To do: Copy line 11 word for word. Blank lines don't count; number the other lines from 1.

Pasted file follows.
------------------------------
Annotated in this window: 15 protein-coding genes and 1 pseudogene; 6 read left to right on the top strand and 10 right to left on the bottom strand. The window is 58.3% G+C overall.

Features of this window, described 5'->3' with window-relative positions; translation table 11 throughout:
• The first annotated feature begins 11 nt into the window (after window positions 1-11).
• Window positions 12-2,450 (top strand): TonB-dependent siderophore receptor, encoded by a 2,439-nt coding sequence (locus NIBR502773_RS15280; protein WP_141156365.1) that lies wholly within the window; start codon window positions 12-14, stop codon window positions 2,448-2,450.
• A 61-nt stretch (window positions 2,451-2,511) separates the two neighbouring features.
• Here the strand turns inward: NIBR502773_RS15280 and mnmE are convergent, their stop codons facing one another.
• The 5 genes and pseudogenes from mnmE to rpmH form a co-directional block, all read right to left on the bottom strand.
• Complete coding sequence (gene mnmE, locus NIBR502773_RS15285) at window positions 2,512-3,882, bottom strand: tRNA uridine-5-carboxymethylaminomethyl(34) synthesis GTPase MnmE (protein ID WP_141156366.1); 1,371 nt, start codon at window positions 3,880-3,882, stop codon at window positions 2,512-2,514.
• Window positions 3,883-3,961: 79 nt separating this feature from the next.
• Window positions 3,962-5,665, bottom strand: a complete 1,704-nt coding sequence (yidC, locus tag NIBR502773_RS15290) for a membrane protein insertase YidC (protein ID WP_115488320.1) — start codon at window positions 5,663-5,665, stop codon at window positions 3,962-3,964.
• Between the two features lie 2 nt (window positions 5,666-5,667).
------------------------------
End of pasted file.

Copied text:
• Between the two features lie 2 nt (window positions 5,666-5,667).